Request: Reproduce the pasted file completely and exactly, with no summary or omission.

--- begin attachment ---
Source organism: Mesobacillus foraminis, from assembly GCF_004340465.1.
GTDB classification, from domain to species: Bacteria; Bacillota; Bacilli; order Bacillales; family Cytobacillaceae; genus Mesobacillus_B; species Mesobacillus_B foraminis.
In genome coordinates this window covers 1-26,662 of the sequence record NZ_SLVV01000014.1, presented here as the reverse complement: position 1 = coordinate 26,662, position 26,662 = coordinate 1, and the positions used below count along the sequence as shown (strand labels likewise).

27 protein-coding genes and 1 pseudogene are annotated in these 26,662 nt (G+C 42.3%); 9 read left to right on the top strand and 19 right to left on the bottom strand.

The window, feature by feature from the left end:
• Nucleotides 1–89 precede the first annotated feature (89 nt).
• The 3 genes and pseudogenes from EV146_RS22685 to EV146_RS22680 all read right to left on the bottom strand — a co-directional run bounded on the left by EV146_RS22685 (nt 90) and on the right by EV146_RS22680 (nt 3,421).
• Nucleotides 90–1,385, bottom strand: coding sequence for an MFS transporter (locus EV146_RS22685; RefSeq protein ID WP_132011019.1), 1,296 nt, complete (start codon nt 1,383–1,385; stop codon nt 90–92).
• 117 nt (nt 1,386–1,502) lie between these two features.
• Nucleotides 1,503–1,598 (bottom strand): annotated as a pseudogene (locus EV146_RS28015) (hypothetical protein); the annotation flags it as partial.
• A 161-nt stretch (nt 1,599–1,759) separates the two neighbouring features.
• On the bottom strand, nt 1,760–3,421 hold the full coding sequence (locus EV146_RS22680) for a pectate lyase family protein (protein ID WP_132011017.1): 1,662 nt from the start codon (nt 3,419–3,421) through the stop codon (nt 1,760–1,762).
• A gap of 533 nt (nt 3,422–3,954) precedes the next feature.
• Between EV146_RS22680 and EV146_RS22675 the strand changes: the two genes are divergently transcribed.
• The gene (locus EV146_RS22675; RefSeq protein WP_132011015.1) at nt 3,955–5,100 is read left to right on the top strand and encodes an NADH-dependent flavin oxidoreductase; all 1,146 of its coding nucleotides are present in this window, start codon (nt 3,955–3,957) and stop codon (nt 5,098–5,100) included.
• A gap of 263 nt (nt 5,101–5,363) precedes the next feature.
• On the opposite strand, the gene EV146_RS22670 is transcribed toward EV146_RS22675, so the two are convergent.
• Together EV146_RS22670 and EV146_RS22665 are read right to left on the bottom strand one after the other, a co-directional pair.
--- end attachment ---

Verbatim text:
Source organism: Mesobacillus foraminis, from assembly GCF_004340465.1.
GTDB classification, from domain to species: Bacteria; Bacillota; Bacilli; order Bacillales; family Cytobacillaceae; genus Mesobacillus_B; species Mesobacillus_B foraminis.
In genome coordinates this window covers 1-26,662 of the sequence record NZ_SLVV01000014.1, presented here as the reverse complement: position 1 = coordinate 26,662, position 26,662 = coordinate 1, and the positions used below count along the sequence as shown (strand labels likewise).

27 protein-coding genes and 1 pseudogene are annotated in these 26,662 nt (G+C 42.3%); 9 read left to right on the top strand and 19 right to left on the bottom strand.

The window, feature by feature from the left end:
• Nucleotides 1–89 precede the first annotated feature (89 nt).
• The 3 genes and pseudogenes from EV146_RS22685 to EV146_RS22680 all read right to left on the bottom strand — a co-directional run bounded on the left by EV146_RS22685 (nt 90) and on the right by EV146_RS22680 (nt 3,421).
• Nucleotides 90–1,385, bottom strand: coding sequence for an MFS transporter (locus EV146_RS22685; RefSeq protein ID WP_132011019.1), 1,296 nt, complete (start codon nt 1,383–1,385; stop codon nt 90–92).
• 117 nt (nt 1,386–1,502) lie between these two features.
• Nucleotides 1,503–1,598 (bottom strand): annotated as a pseudogene (locus EV146_RS28015) (hypothetical protein); the annotation flags it as partial.
• A 161-nt stretch (nt 1,599–1,759) separates the two neighbouring features.
• On the bottom strand, nt 1,760–3,421 hold the full coding sequence (locus EV146_RS22680) for a pectate lyase family protein (protein ID WP_132011017.1): 1,662 nt from the start codon (nt 3,419–3,421) through the stop codon (nt 1,760–1,762).
• A gap of 533 nt (nt 3,422–3,954) precedes the next feature.
• Between EV146_RS22680 and EV146_RS22675 the strand changes: the two genes are divergently transcribed.
• The gene (locus EV146_RS22675; RefSeq protein WP_132011015.1) at nt 3,955–5,100 is read left to right on the top strand and encodes an NADH-dependent flavin oxidoreductase; all 1,146 of its coding nucleotides are present in this window, start codon (nt 3,955–3,957) and stop codon (nt 5,098–5,100) included.
• A gap of 263 nt (nt 5,101–5,363) precedes the next feature.
• On the opposite strand, the gene EV146_RS22670 is transcribed toward EV146_RS22675, so the two are convergent.
• Together EV146_RS22670 and EV146_RS22665 are read right to left on the bottom strand one after the other, a co-directional pair.